Impacts: Information regarding the impacts of wisterias on invaded communities includes evidence that both species displace existing vegetation by strangling or shading out native plants and trees [17,21,30,34,35]. The death of large trees from wisteria establishment results in breaks in closed canopy forest, which favors further growth and spread of wisteria . Once established in an area, wisteria patches can potentially cover several acres; one herbicide experiment in Alabama was conducted in a Chinese wisteria patch that covered 2 to 3 acres (1 ha) . The presence of Chinese wisteria was listed as a problem in the restoration of bottomland hardwood forests in Mississippi  and threatens old-growth remnant stands of longleaf pine in the Southeast . Chinese wisteria is also listed as occurring on National Wildlife Refuges in Florida .
While both wisteria species are listed as invasive species of concern in a number of states, information as of 2009 suggests that they are less of a perceived threat than other, co-occurring invasive species [23,29,37,44]. For example, in a paper describing woody invaders of eastern forests, Japanese and Chinese wisteria are not considered as much of a threat as other woody vines, including Oriental bittersweet (Celastrus orbiculatus), Japanese honeysuckle (Lonicera japonica), or kudzu (Pueraria montana) . However, that status may change in the future.
Control: In all cases where invasive species are targeted for control, the potential for other invasive species to fill their void must be considered, no matter what method is employed . Information presented in the following sections may not be comprehensive and is not intended to be prescriptive in nature. It is intended to help managers understand the ecology and control of wisterias in the context of fire management. For more detailed information on control of Japanese or Chinese wisteria, consult the references cited here or local extension services.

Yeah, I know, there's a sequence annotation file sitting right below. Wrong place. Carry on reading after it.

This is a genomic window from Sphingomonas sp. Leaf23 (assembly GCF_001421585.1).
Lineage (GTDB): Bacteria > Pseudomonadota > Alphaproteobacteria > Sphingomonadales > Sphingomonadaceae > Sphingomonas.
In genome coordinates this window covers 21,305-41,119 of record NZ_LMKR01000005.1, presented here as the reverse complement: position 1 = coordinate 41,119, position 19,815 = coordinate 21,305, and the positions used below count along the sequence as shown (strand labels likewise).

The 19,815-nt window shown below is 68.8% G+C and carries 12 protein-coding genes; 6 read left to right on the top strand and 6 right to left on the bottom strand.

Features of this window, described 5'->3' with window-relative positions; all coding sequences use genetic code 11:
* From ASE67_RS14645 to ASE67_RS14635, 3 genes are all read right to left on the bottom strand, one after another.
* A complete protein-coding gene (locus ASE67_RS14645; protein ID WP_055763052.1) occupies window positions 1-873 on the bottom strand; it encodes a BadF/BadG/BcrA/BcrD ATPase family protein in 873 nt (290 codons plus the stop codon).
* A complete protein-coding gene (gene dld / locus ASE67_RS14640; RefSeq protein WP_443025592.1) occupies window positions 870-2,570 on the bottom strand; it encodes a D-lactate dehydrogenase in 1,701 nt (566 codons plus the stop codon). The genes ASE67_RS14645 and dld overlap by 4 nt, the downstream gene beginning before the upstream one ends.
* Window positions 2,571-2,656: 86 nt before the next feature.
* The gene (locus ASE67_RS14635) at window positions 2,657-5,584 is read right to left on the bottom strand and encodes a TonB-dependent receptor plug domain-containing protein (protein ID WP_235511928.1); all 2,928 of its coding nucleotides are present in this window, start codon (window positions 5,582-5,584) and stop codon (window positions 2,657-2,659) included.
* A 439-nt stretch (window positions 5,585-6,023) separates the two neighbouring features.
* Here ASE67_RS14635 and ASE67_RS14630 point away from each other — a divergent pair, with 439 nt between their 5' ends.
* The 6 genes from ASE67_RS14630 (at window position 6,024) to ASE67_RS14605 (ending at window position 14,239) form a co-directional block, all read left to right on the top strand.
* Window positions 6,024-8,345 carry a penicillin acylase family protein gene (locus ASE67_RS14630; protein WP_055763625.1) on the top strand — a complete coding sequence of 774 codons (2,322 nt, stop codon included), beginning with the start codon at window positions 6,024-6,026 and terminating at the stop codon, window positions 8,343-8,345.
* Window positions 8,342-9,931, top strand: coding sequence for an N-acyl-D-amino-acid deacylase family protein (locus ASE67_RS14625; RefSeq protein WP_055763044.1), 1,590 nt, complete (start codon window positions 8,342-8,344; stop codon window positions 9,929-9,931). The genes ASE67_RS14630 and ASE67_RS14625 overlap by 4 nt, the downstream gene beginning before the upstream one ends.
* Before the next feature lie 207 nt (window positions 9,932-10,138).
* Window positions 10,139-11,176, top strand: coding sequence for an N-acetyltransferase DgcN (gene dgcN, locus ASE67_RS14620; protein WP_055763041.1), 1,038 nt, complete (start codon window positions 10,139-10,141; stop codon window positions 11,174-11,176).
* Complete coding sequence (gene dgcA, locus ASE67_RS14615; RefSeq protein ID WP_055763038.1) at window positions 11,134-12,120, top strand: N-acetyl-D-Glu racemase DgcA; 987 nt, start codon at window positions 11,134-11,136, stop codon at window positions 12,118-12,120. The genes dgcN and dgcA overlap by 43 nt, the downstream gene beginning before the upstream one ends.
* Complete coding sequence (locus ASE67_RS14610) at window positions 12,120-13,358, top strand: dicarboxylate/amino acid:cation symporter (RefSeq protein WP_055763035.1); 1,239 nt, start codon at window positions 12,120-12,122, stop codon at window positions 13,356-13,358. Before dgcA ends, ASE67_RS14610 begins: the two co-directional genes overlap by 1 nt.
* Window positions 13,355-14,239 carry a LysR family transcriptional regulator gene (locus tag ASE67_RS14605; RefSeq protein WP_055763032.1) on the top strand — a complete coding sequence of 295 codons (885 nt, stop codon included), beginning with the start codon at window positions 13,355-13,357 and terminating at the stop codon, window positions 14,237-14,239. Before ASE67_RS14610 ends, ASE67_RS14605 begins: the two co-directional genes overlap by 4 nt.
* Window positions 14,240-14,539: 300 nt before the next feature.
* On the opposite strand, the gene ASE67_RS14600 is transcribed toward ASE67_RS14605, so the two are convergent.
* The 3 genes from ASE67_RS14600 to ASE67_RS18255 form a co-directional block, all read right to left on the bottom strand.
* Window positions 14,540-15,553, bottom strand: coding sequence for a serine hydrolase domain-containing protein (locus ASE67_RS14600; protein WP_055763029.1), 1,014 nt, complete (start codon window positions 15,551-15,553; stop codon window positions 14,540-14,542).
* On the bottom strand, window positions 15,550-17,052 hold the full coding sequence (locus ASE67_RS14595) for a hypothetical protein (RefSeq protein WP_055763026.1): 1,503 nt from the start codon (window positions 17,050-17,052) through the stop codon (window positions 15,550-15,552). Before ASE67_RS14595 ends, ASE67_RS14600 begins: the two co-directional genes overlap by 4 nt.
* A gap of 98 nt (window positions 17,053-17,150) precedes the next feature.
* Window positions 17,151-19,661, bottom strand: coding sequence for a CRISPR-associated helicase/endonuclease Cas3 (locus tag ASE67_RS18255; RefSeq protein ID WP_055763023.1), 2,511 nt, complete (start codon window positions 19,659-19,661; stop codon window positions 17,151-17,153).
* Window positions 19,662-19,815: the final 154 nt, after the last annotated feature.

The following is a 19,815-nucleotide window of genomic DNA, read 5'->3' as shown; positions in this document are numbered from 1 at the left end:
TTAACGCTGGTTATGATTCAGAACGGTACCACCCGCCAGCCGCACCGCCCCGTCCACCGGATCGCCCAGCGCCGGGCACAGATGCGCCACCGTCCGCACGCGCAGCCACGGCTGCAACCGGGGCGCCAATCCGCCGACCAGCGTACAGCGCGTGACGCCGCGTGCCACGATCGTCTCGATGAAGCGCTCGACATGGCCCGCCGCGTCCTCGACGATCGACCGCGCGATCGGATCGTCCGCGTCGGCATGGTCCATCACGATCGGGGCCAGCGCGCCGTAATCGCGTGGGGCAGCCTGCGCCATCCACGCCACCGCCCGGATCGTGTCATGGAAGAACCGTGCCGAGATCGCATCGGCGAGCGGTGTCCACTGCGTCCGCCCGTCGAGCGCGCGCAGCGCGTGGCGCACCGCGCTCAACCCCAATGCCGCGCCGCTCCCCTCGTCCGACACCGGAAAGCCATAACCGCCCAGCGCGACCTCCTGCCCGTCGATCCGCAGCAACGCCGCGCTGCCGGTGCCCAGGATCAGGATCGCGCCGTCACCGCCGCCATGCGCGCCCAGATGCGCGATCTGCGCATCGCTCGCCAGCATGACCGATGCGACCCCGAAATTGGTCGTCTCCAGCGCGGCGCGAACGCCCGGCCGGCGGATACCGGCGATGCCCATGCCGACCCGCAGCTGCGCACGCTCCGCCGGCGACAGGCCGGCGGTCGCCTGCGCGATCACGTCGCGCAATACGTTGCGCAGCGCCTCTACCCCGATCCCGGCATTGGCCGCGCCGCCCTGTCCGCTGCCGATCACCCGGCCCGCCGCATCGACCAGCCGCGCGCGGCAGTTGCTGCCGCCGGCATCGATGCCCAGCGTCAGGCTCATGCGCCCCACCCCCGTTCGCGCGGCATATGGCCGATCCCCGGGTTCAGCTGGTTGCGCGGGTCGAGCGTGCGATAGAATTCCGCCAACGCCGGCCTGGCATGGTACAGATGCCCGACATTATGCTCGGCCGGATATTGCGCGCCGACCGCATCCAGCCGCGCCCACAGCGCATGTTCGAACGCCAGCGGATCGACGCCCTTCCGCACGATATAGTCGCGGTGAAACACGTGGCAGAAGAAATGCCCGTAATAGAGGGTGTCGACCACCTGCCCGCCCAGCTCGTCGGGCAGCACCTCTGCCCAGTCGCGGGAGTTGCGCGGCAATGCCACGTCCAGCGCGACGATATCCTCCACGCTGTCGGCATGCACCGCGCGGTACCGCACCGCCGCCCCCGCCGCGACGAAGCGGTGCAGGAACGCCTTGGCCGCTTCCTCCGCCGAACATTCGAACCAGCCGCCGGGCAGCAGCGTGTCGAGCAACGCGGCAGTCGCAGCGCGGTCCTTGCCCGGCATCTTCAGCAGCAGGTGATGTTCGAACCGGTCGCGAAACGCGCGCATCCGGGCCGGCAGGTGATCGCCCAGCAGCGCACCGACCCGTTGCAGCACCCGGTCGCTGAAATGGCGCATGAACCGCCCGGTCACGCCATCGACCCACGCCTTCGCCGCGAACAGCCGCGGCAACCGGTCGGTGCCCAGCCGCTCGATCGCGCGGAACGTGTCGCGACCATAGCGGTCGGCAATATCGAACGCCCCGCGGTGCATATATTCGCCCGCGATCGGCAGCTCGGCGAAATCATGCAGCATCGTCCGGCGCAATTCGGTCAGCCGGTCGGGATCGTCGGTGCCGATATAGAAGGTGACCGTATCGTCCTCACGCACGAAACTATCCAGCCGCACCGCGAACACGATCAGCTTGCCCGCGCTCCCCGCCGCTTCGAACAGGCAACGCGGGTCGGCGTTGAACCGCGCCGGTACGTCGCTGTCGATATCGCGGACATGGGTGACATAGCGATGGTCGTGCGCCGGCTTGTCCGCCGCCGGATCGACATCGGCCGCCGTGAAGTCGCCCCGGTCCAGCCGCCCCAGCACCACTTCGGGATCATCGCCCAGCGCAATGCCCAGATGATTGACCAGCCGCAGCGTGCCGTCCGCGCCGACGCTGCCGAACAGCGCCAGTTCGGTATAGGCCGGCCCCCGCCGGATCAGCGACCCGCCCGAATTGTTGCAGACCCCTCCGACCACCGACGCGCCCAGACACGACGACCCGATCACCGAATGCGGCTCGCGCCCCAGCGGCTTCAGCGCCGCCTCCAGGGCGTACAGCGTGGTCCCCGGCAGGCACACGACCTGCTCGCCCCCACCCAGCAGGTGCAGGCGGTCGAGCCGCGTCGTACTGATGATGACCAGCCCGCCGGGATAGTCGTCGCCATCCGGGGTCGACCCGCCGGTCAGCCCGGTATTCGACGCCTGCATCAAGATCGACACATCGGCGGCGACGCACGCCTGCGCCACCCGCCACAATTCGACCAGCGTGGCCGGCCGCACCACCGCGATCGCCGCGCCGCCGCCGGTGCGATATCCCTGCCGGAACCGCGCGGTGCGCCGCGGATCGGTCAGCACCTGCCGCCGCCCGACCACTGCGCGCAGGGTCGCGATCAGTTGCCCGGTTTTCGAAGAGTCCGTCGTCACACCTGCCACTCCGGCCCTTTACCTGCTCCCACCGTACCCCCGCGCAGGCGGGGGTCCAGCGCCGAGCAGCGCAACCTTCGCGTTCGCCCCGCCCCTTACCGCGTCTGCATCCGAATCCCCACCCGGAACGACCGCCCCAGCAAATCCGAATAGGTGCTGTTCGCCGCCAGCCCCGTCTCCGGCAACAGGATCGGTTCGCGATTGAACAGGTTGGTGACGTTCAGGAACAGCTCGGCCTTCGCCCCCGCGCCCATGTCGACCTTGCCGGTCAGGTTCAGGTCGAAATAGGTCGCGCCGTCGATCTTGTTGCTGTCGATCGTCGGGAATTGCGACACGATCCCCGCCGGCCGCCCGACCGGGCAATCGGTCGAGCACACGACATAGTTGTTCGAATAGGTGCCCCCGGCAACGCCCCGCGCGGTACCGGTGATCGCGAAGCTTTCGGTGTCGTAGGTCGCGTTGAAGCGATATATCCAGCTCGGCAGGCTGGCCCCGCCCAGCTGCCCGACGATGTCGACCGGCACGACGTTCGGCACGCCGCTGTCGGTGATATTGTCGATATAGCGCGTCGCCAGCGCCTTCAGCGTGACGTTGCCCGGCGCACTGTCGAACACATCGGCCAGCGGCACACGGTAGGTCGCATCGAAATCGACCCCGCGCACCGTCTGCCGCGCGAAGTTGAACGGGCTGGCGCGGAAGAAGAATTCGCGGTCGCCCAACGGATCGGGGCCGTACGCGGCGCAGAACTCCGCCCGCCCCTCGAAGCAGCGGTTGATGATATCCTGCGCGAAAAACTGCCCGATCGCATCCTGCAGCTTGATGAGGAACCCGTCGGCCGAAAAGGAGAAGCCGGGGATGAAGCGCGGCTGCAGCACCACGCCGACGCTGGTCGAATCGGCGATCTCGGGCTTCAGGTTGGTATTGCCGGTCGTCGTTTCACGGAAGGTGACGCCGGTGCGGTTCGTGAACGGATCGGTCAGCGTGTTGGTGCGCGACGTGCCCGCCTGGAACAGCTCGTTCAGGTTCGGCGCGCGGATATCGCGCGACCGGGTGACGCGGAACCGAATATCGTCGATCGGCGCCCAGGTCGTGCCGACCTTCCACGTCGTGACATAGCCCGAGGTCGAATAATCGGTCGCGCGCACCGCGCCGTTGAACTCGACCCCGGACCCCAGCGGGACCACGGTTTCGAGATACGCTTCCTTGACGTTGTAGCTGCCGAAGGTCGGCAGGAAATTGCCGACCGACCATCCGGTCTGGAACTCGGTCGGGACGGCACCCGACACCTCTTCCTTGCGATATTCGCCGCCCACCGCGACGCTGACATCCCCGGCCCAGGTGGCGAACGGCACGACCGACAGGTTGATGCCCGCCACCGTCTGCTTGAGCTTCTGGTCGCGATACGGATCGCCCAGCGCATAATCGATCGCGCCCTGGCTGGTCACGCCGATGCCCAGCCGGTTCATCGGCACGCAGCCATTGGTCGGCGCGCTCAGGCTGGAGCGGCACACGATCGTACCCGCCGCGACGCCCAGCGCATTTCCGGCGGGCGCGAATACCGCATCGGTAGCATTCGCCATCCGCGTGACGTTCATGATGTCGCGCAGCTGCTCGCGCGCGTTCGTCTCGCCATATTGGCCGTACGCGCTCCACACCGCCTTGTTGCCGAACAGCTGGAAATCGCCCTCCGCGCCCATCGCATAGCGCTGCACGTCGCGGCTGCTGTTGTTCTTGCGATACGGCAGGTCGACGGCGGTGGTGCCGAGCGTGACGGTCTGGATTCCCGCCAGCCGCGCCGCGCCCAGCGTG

Fire: For information on the use of prescribed fire to control this species see Fire Management Considerations.
Prevention: No information is available on this topic.
Cultural: No information is available on this topic.
Physical and/or mechanical: One review outlines strategies for cutting climbing or trailing vines of Japanese wisteria. Wisteria can sprout numerous times after cutting, so the treatment must be repeated until root stores are exhausted. If done approximately every 2 weeks from spring until autumn, cutting prevents seed production and strangulation of surrounding vegetation. This type of treatment is appropriate for small populations, as a pre-treatment for large, impenetrable sites, or in areas where herbicides are not appropriate .
It is also possible to try to control juvenile or isolated Japanese wisteria plants using a pulaski or similar digging tool to remove the entire plant, including all roots and runners. Any portions of the root system not removed are capable of sprouting. This treatment is appropriate for small initial populations or areas where herbicide use is not feasible .
Biological: No information is available on this topic.
Chemical: A range of foliar spray herbicides has been effectively used for wisteria control [22,30], though high rates and repeated applications were needed to produce near-eradication  and it was possible to damage non-target species with treatment. Cut-stump application of glyphosate or triclopyr 2 inches (5 cm) above ground level was also found to be effective for Japanese wisteria control, though foliar spray treatments may be needed afterward to compensate for the stimulation of wisteria seedlings after large vine removal . Care must be taken when other invasive species are present; in one herbicide treatment, the reduction in Chinese wisteria cover released the invasive Chinese privet (Ligustrum sinense), which was not impacted by the herbicides .
Prevention and Control
Relevance to Humans and Ecosystems
Importance to Livestock and Wildlife
As of 2009, there was very little information on the importance of wisteria to wildlife or livestock.